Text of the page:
Regarding the excellence of fasting, Imam Muhyuddin ibn Arabi mentions in his Futuhat al-Makkiya that fasting is named sawm in reference to its superiority over all other forms of worship. Sawm is derived from the Arabic word sama, which refers to a peak or height e.g. “When the day reached its height (full extent i.e. sama)…”
Fasting has a significant preference over all other forms of ibadah and it is unlike any of them. Imam ibn Arabi further states, “Allah elevated it by denying that it is like any other act of worship. He denied its ownership to His servants although they worship Him by it, and ascribed the fast to Himself. Part of its affirmation is that He rewards the one who is described by it…” The Messenger of Allah said, “Fasting has no equal and the supplication of the fasting person will not be refused.” [Bayhaqi]
To fast is to abstain from the urges of one’s lower self and to fully focus the heart and soul towards Allah. It is a non-action rather than an action, as mentioned in the Futuhat, because it denies actions which break it. In this way, it manifests the truth of La ilaha illallah, that there is nothing but Him. One who only fasts externally loses the benefit of this, as sawm is to completely abstain from that which disturbs the heart’s contentment and faith; it is not simply to abstain from food and drink. According to Sayyidina Shaykh Abdal Qadir al-Jilani states in Sirr al-Asraar that people break their fast when they eat, yet there are those whose fast continues even after they have eaten. They are those who keep their senses and thoughts free from evil, and keep their tongues and hands from hurting others.
The internal aspect of sawm is clear in the following extract from a hadith of the beloved Messenger of Allah, narrated by Sayyidina Abu Hurayra: Allah Most High says, “…Fasting is like a shield, and he who fasts has two joys: a joy when he breaks his fast and a joy when he meets his Lord.” [Bukhari]
Those who comprehend the inner meaning of sawm say the greater joy is when the fasting person meets his Lord and delights in the pleasure therein. This is through recognition of the fact that sawm is not simply to abstain from food and drink, or its only joy would lie within breaking the fast, but it is through knowing that the essence of sawm is to abstain from all evil and to ‘starve’ one’s ego from wrongdoing and sin, so that he may rejoice when meeting his Lord.
The supplication of the fasting person is not rejected, as mentioned in the hadith, “… the supplication of the fasting person will not be refused.” [Bayhaqi]
This refers to how the urges and needs of the lower self are a veil between the servant and Allah. When the urges of the nafs (ego, lower self) are abstained from and denied, the heart becomes purer and a supplication from that servant reaches Allah in a cleansed form. This is the way of the sufi who teaches one to eat less and limit food to only satiate hunger.
The 13th century scholar and sufi poet, Mawlana Jalal uddin Rumi elaborates beautifully on the reality of fasting and its impact. He says:
“There is hidden sweetness in the emptiness of the stomach.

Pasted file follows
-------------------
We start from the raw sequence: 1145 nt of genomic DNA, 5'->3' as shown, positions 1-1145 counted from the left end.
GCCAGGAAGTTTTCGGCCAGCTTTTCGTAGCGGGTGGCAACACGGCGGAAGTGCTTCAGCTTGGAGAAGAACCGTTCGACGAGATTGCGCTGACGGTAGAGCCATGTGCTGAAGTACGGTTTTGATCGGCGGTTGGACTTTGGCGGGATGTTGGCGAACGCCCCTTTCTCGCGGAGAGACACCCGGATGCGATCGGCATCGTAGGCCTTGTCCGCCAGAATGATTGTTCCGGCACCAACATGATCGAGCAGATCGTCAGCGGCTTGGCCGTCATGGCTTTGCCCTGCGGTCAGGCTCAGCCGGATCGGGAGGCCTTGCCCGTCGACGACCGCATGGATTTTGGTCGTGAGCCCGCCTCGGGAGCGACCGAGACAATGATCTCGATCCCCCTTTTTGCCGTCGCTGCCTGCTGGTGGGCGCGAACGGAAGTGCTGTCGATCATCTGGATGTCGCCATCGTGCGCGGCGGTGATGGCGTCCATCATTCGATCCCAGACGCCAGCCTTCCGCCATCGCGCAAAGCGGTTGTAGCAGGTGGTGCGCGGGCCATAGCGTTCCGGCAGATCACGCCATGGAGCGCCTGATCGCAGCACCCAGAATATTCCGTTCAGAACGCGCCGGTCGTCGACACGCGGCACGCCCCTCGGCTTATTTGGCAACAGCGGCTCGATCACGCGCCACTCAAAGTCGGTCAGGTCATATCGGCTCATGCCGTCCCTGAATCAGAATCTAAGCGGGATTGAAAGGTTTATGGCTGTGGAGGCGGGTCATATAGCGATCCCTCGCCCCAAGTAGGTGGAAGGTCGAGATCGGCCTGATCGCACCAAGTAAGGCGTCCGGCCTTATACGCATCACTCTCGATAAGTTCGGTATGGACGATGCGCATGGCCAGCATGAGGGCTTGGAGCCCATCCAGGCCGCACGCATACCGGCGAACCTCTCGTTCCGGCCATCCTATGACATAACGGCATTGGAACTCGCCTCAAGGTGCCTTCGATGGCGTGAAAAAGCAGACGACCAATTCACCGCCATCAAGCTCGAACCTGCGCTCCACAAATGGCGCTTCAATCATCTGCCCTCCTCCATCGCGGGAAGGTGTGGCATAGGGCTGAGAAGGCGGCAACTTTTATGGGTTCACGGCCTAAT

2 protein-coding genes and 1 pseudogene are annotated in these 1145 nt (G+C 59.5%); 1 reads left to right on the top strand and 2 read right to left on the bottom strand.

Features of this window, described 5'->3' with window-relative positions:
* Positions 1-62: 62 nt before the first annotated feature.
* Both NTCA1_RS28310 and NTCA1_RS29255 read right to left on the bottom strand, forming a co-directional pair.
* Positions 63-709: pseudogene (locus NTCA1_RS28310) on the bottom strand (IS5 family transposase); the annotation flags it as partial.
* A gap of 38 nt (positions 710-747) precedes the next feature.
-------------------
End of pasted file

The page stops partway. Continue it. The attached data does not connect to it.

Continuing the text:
We are lutes, no more, no less.
If the sound box is stuffed full of anything, there comes no music.”
This is a profound analogy. It attributes the characteristics of an instrument to the servants of Allah. That we are instruments of Allah’s love, created to sing out His praises, glorify Him, and express the beautiful “music” which is worship and servitude of Him. If we are full of food, how can we fully focus our heart and soul towards Him? As the Mawlana so eloquently says, “If the sound box is stuffed full of anything, there is no music.”
In reality, the necessity of food in our lives has easily become a luxury. This is especially due to the fact that we are living in times and circumstances where food, of all types and from all backgrounds, is easily available to us. Food in the modern world has become a mindless form of pleasure; we no longer eat to simply satisfy our hunger, it is a fascination and an enjoyment. This excess of food has made us oblivious to struggle. How can we empathise with our suffering brothers and sisters who barely eat a meal a day, when our own stomachs are full?
The beloved Messenger of Allah said, “No human ever filled a vessel worse than the stomach. Sufficient for any son of Adam are some morsels to keep his back straight. But if it must be, then one third for his food, one third for his drink and one third for his breath.” [Ahmad; Tirmidh; Nisaa’i; ibn Majah]
Sawm is to completely grasp this concept of, as so clearly implied in the above hadith, limits. We must observe limits. This is one of the main aspects of fasting – limit the desires of your self, your lower self so that the best part of you i.e. your heart and soul, can benefit and rise in the emptiness of the carnal self. When a person feels struggle, a person very often finds himself closer to Allah.
Sawm teaches us to fight our desires, and it teaches us to turn away from selfishness and ghafla i.e. heedlessness. It teaches us to turn away from the pleasures of our mind and focus on what pleases the heart; the remembrance of Allah. It teaches us to empathise and find some level of understanding towards the impoverished and needy. It teaches us to surrender ourselves into the Hands of Allah for our bodily and inner strength. It teaches us to sacrifice our desires for the sake of our Loving Creator. It teaches us to realise shukr or gratitude for the blessings of health and provision. It teaches us to humble ourselves, and that we are dependant upon Him.
All in all, the lessons drawn from the essence of sawm are endless. And Allah guides to Himself whomsoever He wills.